He also added that the ultimate purpose of the agreement is mutual collaboration with the goal of selling joint products to third markets and, eventually, for the nations concerned, membership into the European Union. CEFTA membership will be terminated if any of the participant nations join the EU.
HOW THE MINI-SCHENGEN ACCORD WILL CHANGE THE EU
The signing of the Mini-Schengen agreement between Albania, Serbia, and North Macedonia opens the door for the free movement agreement to be expanded to include countries that are already members of the European Schengen Area.
Indeed, the reopening of three Central European countries’ borders (Austria, Slovakia, and the Czech Republic) following coronavirus restrictions had already been dubbed a “mini-Schengen Area” within the EU by their leaders, with Czech Foreign Minister Tomas Petrice even speculating that travel checks, tests, and quarantine could be eliminated.
Furthermore, in order to facilitate the free movement of their citizens, Estonia, Latvia, and Lithuania have lifted the travel ban in order to limit the spread of COVID-19 between their countries.
However, the European Commission’s Vice President, Margaritis Schinas, is opposed to the notion of a “mini-Schengen” zone within the European Union lasting beyond the conclusion of the coronavirus epidemic.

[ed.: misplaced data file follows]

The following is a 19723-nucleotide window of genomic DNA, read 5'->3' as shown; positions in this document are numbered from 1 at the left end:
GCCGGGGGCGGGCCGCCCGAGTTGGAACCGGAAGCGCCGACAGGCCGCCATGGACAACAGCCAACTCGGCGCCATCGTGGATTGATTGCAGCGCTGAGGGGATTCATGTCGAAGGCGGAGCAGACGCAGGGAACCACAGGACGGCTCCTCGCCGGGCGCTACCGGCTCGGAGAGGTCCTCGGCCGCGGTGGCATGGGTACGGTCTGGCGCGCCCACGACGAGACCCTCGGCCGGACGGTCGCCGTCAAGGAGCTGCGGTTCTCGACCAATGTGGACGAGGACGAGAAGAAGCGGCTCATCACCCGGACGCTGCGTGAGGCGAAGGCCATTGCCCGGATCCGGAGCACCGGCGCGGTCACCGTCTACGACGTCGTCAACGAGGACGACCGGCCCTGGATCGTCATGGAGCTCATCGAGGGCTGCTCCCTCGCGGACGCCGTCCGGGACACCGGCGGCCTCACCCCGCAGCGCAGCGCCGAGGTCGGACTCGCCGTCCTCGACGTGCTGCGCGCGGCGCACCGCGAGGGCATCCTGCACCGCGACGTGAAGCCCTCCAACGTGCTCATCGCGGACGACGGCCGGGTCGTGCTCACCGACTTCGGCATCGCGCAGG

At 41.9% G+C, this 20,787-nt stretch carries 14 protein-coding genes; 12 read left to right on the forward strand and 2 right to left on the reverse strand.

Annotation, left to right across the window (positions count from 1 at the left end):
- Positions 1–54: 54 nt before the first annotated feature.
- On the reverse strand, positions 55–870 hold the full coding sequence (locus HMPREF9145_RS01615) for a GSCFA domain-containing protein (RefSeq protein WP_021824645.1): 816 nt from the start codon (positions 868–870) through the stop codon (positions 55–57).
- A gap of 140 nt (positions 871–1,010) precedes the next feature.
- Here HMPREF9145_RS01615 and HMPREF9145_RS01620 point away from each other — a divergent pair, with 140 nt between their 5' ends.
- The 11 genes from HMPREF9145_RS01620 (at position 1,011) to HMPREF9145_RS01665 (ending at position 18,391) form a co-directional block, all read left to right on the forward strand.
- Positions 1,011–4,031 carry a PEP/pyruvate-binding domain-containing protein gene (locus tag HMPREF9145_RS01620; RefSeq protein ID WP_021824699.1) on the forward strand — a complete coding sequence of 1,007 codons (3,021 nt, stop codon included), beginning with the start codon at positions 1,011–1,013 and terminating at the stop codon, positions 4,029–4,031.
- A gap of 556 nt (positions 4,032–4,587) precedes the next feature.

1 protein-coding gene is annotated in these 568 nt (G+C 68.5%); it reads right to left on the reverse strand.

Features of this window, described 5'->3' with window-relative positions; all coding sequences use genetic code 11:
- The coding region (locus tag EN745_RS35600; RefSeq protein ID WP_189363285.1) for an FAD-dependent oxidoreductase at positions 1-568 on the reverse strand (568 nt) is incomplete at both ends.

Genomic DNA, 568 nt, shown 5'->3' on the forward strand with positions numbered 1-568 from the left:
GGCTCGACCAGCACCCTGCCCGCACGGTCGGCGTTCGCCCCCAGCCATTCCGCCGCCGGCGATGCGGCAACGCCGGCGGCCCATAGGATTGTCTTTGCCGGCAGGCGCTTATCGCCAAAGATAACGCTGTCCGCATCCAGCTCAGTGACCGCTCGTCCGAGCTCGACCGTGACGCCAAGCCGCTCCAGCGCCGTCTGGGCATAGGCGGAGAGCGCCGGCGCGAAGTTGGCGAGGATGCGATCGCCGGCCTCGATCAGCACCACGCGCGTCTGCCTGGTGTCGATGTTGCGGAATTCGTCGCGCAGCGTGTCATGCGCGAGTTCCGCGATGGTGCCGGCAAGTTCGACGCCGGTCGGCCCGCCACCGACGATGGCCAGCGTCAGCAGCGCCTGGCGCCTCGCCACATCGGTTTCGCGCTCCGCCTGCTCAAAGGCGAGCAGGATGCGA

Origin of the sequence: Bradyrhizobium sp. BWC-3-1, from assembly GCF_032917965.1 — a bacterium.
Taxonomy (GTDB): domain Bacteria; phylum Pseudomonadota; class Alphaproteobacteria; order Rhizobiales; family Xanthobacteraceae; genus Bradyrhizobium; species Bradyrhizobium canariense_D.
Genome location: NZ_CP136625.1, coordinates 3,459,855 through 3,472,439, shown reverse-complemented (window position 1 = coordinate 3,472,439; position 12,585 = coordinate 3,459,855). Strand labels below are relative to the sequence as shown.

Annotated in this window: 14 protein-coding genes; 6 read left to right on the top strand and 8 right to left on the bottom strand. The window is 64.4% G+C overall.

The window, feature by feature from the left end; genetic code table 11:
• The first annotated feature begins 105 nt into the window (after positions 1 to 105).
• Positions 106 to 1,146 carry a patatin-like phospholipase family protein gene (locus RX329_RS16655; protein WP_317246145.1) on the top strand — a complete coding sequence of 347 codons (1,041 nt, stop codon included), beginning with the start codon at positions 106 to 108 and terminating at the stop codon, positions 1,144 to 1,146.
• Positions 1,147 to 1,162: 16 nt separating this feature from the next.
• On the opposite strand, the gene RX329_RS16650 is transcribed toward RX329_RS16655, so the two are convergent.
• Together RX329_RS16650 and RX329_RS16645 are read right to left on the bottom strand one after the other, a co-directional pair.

“The goal to return to our typical Schengen, abolishing the existing limitations on our internal borders, will in no way be substituted by a form of regional mini-Schengen that fragments our single market and discriminates against non-participating Member States.” “This is not feasible,” he stated emphatically.
He specifically said that he did not want the so-called “Baltic travel bubble” to become a long-term feature, yet he did not object to relaxing restrictions on internal travel between EU States with comparable epidemiological levels during the epidemic.
This new agreement between Albania and Serbia comes as the EU prepares to revamp the Schengen Area.
HOW MINI-SCHENGEN WILL AFFECT TRAVELLERS FROM OTHER COUNTRIES
The signing of the mini-Schengen agreement between Serbia and Albania appears to boost the nations’ chances of joining the EU and the Schengen Area in the near future, in addition to simplifying tourist travel between Member States.
If these Balkan nations begin the process of entering the Schengen Area by November 2023, all third-country nationals wishing to visit the region may be required to get an ETIAS visa waiver for Europe before they may visit for short visits.
The ETIAS travel authorization is being implemented for all Schengen countries as well as nations in the process of joining Schengen, including Croatia, Bulgaria, Romania and Cyprus. This is to check visa-free visitors before they reach in the area, with the goal of delivering a more contemporary travel experience while simultaneously reinforcing Europe’s external borders.
After the system is implemented, travellers will be forced to submit an ETIAS application online before travelling to the Schengen Area, and they will need to get clearance before boarding a flight to Europe.